Legacy carved in stone
Tuberculosis patients’ Inuit art donated to Hamilton art gallery.
In one carefully carved piece, an Inuit boy cradles a seal pup; in another piece, dark ink lines weave across a canvas, giving form to four birds. These works of Inuit art are just a small sample of a 132-piece collection of sculptures and prints recently donated to Ontario’s Art Gallery of Hamilton.
The collection’s history is equally compelling: The pieces were created by Inuit from the eastern Arctic who were sent to Hamilton to be treated for tuberculosis in the 1950s and 1960s. More than 1,300 patients were treated at Hamilton’s Mountain Sanitarium during that period. Patients sold the art for spending money; artworks that didn’t sell were stored for decades at the sanitarium, which later became Chedoke Hospital (now part of Hamilton Health Sciences). Well-known Inuit artists included in the collection are Kenojuak Ashevak, Guy Mamatiaq, Moses Meeko, Noona, Alivaktak Petaloosie, Simon POV, Mikisiti Saila, and Kanayuk Tukalak.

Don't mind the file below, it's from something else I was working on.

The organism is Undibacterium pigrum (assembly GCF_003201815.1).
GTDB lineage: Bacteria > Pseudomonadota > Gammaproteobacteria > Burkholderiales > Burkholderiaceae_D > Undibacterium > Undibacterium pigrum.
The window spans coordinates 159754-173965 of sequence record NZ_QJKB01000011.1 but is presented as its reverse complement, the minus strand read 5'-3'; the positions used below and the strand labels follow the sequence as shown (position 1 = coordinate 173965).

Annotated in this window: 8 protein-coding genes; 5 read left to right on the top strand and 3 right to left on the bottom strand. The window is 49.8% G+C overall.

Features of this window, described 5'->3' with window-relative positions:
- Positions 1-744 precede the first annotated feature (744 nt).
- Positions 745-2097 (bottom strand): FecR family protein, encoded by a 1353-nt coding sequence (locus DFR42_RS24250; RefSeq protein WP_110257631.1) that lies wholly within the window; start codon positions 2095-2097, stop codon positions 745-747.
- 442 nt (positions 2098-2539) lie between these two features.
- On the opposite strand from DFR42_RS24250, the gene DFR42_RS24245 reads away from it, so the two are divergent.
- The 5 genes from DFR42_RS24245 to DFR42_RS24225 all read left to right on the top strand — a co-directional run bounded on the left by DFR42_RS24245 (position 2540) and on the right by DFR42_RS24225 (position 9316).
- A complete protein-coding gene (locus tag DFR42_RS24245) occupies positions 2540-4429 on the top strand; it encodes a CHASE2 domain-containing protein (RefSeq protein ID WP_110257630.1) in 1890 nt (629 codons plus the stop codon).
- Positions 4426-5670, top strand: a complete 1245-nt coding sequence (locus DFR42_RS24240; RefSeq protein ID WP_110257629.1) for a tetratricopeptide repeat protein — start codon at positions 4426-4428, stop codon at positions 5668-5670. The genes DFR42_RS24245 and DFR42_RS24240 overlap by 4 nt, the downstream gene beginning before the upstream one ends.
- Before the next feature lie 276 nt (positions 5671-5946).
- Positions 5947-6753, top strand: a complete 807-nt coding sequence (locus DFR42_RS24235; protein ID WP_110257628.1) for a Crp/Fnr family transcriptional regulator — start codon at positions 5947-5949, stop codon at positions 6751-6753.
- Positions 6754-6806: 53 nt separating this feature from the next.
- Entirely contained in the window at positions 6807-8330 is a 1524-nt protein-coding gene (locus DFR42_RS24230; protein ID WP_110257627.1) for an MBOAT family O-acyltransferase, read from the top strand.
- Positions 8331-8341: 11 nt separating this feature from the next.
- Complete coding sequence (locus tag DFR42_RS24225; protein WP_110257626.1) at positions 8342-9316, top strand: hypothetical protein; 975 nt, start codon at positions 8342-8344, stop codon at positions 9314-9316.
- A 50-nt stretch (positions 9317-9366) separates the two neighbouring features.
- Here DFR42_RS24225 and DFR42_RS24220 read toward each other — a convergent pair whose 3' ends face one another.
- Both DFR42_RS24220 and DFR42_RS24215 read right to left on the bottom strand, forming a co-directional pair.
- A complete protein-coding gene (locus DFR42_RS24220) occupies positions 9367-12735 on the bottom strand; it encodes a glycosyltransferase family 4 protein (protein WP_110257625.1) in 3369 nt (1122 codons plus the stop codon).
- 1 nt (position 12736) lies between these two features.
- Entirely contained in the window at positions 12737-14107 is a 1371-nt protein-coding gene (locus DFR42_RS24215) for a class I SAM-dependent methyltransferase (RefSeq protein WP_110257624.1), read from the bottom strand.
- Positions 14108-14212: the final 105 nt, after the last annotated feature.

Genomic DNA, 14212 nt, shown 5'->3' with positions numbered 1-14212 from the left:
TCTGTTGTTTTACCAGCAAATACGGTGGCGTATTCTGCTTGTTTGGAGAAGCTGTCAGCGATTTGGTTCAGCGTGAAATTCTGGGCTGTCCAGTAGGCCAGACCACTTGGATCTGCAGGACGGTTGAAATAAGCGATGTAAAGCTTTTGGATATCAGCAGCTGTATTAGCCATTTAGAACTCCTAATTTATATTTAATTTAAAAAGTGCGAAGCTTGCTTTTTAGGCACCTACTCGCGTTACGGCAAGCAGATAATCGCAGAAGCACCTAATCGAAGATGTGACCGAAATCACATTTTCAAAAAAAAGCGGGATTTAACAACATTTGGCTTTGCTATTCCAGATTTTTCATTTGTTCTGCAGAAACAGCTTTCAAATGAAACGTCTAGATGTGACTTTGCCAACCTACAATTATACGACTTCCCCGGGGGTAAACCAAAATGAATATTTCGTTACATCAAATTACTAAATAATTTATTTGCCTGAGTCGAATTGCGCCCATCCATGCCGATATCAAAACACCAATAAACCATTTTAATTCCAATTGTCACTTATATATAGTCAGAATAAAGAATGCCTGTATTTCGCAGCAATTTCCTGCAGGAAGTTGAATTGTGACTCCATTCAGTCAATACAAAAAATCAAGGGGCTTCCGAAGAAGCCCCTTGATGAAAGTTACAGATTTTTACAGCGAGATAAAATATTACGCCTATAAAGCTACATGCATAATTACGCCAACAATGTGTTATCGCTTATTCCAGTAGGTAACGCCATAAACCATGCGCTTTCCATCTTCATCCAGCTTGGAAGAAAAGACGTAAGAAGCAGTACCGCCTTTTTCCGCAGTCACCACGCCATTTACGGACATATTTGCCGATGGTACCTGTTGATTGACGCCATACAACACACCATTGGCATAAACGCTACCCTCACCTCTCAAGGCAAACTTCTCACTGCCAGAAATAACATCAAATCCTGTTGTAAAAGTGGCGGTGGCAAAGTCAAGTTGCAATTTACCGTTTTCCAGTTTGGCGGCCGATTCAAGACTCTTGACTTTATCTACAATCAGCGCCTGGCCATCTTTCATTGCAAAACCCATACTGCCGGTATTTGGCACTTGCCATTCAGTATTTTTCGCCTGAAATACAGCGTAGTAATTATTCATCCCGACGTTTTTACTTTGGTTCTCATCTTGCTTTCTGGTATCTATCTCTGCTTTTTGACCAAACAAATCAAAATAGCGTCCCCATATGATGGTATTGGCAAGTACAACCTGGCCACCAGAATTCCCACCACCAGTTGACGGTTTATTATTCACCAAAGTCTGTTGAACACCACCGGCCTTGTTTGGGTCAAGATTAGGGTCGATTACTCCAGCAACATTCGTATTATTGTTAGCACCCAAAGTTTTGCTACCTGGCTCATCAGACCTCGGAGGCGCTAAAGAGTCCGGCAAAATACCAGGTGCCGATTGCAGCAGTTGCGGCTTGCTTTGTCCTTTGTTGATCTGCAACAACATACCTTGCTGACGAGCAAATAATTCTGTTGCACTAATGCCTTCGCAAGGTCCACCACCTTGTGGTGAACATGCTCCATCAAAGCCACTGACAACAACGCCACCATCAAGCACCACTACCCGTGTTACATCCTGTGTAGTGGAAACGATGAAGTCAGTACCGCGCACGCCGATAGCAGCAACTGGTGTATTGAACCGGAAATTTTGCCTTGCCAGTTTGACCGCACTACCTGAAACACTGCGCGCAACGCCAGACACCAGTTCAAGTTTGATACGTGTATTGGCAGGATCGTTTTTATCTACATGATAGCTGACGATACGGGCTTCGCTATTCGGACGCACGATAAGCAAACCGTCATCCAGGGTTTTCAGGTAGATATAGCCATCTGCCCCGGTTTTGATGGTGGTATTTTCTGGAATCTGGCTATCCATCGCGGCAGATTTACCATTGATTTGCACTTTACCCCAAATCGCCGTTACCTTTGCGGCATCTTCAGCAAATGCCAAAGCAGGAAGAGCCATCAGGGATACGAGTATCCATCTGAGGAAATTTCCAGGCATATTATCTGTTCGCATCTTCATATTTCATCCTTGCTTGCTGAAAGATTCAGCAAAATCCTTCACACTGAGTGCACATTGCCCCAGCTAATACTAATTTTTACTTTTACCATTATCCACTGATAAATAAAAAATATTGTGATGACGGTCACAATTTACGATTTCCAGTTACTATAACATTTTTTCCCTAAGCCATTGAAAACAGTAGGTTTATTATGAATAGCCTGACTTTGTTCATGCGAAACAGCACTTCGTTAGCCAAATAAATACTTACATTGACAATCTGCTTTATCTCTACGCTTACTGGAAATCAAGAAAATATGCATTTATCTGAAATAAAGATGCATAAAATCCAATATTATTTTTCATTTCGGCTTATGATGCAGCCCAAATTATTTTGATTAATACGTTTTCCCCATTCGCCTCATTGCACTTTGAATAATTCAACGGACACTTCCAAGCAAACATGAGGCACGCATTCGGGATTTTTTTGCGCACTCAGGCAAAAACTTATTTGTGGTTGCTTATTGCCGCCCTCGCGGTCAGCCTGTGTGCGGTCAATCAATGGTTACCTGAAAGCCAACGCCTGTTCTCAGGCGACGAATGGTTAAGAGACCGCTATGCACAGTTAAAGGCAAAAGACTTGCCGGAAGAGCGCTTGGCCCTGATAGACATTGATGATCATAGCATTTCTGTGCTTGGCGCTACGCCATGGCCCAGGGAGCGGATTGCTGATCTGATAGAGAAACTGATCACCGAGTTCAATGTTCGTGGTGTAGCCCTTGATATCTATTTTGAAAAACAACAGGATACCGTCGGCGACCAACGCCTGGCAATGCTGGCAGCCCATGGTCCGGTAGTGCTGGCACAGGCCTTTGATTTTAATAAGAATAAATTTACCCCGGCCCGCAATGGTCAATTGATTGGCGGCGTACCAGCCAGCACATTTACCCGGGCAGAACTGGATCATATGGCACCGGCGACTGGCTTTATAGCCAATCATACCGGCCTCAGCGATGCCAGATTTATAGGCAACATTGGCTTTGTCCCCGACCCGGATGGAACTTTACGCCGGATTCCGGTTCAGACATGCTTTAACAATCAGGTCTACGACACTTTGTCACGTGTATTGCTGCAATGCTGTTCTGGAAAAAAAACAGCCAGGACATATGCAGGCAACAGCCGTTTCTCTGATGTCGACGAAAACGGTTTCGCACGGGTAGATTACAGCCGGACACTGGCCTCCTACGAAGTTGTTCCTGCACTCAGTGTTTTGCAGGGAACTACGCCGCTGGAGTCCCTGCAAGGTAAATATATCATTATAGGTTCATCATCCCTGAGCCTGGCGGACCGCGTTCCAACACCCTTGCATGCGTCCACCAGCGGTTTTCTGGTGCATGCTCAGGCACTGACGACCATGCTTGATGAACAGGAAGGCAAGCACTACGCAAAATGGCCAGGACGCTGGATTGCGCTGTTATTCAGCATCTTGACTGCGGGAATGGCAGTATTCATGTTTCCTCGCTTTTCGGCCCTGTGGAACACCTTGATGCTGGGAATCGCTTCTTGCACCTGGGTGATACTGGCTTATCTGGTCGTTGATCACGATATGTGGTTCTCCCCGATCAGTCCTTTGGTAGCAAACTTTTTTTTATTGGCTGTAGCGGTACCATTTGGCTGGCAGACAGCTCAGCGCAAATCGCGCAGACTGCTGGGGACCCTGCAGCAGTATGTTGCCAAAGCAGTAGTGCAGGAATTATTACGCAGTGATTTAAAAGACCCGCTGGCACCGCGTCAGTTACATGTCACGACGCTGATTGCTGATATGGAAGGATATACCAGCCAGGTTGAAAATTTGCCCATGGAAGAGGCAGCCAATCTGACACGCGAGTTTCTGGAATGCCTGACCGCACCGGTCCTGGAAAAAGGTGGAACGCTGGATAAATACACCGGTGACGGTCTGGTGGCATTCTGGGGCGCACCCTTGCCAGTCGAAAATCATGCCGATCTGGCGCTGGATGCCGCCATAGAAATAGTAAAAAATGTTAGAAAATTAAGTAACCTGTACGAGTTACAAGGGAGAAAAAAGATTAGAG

An anonymous donor recently purchased the collection and donated it to the art gallery. Hamilton Health Sciences officials said the proceeds of the purchase will be used to provide better services and care for “Indigenous patients and their families” in the Hamilton region.
The gallery plans a major exhibition of the collection in 2017.
Two Inuit men carve sculptures while undergoing treatment for tuberculosis, in Hamilton, Ontario, circa 1950-1960.